NEW YORK – Federal Reserve Bank of St. Louis President James Bullard discussed “Four Questions for Current Monetary Policy,” at the New York Association for Business Economics (NYABE) luncheon on Friday.
At its June 2013 meeting, the Federal Open Market Committee (FOMC) leaned toward an earlier-than-expected reduction in the pace of asset purchases, Bullard noted. At its meeting earlier this week, the FOMC delayed tapering. In his presentation, Bullard addressed four aspects related to current policy and concluded the following:
Is quantitative easing an effective way to conduct monetary stabilization policy?
In discussing the effectiveness of quantitative easing (QE), Bullard examined the financial market effects following the two most recent FOMC meetings. He noted that the policy decision in June was more hawkish than markets had expected, whereas the policy decision earlier this week was more dovish than expected. “The empirical evidence from these two episodes provides striking confirmation that changes in the expected pace of purchases act just like conventional monetary policy,” Bullard said.
In normal times, the FOMC would adjust the expected path of the policy rate upward or downward depending on macroeconomic circumstances. Bullard explained that an easier-than-expected policy path would lower real interest rates, raise inflation expectations, increase equity prices and depreciate the dollar; a tighter-than-expected policy path would have the opposite effects.
“Changes in the expected pace of purchases at the June and September FOMC meetings had the same financial market effects as would have occurred had the Committee been able to change the policy rate path directly,” Bullard said. “Using the pace of purchases as the policy instrument is just as effective as normal monetary policy actions would be in normal times,” he concluded. “In other words, QE is an effective way to conduct monetary stabilization policy.”
Are FOMC decisions about QE tapering data dependent?
As Fed Chairman Ben Bernanke has emphasized, decisions on the pace of tapering depend on incoming macroeconomic data. “This was illustrated by the recent FOMC decision to delay tapering,” Bullard said, adding that at the most recent meeting, the FOMC downgraded its assessment of forecast real GDP growth for 2013 and 2014 and also reduced its expectations for inflation. “Normally, the Committee would not want to reduce policy accommodation in this situation,” he said.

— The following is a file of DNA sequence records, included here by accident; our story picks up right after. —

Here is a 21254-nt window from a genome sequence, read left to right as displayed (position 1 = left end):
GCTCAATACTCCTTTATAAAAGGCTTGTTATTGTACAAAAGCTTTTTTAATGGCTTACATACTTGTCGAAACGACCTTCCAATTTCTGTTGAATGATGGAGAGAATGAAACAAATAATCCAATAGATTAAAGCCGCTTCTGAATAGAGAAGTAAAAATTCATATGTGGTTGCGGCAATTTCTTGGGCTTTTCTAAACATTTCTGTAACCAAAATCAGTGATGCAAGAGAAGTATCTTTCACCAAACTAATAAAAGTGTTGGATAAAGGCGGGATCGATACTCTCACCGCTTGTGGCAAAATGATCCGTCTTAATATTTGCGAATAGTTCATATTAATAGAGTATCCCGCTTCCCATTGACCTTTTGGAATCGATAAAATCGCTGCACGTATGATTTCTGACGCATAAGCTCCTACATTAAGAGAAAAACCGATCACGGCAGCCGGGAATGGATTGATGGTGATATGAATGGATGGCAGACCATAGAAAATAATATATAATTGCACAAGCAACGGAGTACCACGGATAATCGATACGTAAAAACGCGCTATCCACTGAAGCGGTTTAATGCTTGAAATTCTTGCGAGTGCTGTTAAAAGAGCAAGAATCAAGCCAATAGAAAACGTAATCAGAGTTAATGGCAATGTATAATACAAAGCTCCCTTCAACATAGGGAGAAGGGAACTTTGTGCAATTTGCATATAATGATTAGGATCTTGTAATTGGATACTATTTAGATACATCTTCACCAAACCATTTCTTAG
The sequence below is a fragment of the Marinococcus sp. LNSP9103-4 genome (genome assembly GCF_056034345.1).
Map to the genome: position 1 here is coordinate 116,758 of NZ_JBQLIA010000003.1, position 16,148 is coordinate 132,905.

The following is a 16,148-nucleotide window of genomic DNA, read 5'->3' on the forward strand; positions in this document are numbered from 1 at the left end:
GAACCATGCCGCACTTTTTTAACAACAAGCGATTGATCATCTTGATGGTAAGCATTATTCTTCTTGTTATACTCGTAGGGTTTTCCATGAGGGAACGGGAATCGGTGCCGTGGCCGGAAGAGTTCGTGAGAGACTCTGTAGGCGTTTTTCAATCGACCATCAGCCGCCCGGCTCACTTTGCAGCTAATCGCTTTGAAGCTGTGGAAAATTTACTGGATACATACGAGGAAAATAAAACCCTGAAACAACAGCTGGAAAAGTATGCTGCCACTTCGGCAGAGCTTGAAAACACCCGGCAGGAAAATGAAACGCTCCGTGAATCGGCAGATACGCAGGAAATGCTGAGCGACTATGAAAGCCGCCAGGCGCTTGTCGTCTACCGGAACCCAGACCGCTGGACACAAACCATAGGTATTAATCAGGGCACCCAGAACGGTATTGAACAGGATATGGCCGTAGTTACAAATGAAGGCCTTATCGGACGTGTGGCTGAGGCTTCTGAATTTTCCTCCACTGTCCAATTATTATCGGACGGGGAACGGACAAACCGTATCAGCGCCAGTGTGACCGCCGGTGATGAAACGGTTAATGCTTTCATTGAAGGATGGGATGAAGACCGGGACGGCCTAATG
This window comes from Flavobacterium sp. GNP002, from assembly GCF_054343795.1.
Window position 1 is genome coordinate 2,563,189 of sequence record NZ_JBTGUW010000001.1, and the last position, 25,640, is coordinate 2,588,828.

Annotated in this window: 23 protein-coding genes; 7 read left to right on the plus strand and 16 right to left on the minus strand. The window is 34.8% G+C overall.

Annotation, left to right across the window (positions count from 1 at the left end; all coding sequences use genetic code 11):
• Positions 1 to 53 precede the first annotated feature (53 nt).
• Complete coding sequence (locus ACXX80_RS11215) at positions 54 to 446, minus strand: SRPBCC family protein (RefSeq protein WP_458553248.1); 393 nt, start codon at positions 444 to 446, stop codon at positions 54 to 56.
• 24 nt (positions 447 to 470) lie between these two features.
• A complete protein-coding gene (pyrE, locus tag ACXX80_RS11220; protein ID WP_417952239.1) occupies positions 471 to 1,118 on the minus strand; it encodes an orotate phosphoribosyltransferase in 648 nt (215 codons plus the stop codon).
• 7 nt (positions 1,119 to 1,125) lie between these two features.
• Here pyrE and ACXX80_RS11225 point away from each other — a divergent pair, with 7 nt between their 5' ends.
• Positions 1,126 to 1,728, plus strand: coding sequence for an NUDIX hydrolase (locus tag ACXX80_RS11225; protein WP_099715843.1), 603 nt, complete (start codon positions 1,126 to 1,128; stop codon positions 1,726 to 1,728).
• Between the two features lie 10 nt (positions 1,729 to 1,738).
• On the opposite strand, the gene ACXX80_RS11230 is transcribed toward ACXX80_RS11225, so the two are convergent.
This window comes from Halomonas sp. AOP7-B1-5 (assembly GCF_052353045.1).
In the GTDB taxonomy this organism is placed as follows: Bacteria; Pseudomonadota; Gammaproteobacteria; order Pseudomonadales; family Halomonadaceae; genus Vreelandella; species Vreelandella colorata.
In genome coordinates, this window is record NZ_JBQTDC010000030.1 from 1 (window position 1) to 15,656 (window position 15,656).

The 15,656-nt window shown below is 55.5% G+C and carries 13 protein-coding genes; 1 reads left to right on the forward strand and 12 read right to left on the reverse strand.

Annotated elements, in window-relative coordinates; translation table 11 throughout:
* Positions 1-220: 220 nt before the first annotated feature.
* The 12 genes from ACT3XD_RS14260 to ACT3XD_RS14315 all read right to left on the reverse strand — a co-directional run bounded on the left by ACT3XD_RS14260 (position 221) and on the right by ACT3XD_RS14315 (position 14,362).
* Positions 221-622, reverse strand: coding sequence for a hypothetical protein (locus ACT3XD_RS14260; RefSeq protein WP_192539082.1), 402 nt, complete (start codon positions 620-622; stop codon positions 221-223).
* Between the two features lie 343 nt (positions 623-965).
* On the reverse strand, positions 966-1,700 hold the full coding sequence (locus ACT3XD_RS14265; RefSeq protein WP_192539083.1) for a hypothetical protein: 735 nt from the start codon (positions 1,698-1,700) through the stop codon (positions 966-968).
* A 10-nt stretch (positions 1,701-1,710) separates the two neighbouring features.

Bullard noted that the FOMC’s downgraded outlook relative to the June meeting reflected weaker-than-expected data during the intermeeting period and added that the June narrative—that the second half of 2013 would have strong growth—was called into question.
Does cumulative progress in labor market outcomes since September 2012 matter for QE tapering?
The FOMC’s stated goal when it began the current QE program in September 2012 was substantial improvement in labor market outcomes. Bullard noted that two key labor market indicators—unemployment and nonfarm payrolls—have shown clear improvement over the past year. For instance, nonfarm payroll employment grew by an average of about 184,000 jobs per month from September 2012 to August 2013, up from an average of about 141,000 jobs per month from March 2012 to August 2012.
“To the extent that these two important labor market indicators continue to show improvement, the likelihood of tapering policy action will continue to rise,” Bullard said.
Do current low inflation readings suggest the FOMC can be patient in assessing the QE program?
While labor market outcomes have improved since September 2012, Bullard noted that inflation readings have been low, which suggests that the FOMC can be patient in assessing the QE program.
“The main macroeconomic surprise in the U.S. since September 2012 has been a lower rate of inflation,” Bullard said. He added that near-term inflation expectations measured from the TIPS market suggested little inflation pressure before the recent FOMC meeting.
“While I expect inflation to rise during the coming quarters, I want to see evidence of such an increase before endorsing less accommodative policy action by the FOMC,” Bullard said.